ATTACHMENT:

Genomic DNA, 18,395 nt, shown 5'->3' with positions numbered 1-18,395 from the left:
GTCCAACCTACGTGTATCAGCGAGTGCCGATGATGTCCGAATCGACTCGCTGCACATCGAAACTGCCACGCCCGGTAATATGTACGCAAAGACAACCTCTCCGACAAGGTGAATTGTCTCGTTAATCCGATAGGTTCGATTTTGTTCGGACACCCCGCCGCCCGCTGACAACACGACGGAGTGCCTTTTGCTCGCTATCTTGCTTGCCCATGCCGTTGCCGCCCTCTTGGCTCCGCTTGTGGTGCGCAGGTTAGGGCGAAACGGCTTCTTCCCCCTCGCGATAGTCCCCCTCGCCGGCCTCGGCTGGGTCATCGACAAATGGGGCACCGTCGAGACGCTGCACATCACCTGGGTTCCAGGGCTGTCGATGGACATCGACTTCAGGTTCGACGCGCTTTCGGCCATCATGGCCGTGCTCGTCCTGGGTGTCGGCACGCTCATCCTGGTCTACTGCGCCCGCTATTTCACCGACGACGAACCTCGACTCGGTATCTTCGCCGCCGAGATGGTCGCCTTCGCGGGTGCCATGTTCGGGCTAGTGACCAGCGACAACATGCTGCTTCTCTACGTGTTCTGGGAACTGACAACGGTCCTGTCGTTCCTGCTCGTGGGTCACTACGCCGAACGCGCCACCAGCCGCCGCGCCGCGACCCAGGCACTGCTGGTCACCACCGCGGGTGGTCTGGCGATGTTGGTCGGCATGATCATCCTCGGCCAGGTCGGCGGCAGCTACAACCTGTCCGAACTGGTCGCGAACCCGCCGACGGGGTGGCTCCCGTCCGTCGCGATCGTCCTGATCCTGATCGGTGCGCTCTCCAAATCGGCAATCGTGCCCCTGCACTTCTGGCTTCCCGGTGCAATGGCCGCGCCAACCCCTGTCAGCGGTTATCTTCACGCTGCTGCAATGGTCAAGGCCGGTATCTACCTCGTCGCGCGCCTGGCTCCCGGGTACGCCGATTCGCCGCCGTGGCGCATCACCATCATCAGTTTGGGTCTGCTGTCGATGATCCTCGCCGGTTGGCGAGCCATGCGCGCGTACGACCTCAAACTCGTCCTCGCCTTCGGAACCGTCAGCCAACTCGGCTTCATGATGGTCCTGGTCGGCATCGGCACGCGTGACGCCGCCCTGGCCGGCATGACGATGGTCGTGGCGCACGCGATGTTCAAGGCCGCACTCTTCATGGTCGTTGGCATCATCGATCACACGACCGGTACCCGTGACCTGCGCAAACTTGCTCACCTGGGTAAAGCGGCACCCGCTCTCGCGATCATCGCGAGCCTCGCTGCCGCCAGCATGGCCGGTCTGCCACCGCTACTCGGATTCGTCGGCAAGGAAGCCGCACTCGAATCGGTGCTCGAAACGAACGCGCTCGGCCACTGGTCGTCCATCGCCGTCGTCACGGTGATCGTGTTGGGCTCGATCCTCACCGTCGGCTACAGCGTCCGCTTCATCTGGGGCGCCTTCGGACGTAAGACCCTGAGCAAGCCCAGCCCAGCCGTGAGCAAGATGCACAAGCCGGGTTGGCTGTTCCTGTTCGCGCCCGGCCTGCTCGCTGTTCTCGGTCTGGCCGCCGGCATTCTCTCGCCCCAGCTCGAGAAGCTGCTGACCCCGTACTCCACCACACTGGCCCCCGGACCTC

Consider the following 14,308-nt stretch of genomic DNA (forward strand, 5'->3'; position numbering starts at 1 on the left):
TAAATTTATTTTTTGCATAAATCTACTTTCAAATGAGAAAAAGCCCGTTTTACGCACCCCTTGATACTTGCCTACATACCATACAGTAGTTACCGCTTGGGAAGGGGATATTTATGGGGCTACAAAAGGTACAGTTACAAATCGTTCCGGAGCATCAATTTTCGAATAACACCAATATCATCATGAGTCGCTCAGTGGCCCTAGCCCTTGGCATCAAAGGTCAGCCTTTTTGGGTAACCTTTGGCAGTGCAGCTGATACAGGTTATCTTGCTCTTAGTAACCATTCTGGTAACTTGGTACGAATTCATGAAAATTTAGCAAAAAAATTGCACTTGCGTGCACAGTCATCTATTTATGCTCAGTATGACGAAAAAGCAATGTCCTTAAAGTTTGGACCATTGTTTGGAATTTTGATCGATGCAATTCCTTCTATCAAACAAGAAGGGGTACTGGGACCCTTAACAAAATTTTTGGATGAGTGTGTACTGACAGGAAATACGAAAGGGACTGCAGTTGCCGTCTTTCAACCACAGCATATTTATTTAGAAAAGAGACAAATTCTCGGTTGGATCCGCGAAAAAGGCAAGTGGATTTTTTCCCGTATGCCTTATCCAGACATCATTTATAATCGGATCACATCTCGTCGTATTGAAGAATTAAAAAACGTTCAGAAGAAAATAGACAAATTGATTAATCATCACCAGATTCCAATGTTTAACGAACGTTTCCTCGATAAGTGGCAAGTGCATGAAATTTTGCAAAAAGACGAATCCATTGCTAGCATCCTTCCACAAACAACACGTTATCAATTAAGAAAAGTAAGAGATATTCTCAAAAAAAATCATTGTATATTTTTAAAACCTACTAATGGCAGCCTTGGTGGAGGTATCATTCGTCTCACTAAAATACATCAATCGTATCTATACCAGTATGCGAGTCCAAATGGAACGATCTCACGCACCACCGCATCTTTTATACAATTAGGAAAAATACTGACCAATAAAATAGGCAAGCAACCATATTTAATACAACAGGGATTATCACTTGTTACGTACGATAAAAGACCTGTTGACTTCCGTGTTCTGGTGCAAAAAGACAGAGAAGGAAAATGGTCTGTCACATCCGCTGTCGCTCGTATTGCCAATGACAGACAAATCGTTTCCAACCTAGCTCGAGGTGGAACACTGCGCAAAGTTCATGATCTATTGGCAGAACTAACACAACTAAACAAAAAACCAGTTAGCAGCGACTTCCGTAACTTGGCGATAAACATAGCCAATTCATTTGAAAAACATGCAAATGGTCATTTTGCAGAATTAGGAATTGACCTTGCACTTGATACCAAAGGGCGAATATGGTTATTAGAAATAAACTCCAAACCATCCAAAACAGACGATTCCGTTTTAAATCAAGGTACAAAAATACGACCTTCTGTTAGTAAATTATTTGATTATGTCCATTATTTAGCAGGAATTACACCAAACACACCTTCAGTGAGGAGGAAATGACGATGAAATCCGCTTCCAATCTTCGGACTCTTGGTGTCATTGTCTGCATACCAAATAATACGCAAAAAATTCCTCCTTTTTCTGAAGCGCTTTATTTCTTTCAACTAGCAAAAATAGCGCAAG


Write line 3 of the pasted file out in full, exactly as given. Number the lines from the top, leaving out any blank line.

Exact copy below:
Consider the following 14,308-nt stretch of genomic DNA (forward strand, 5'->3'; position numbering starts at 1 on the left):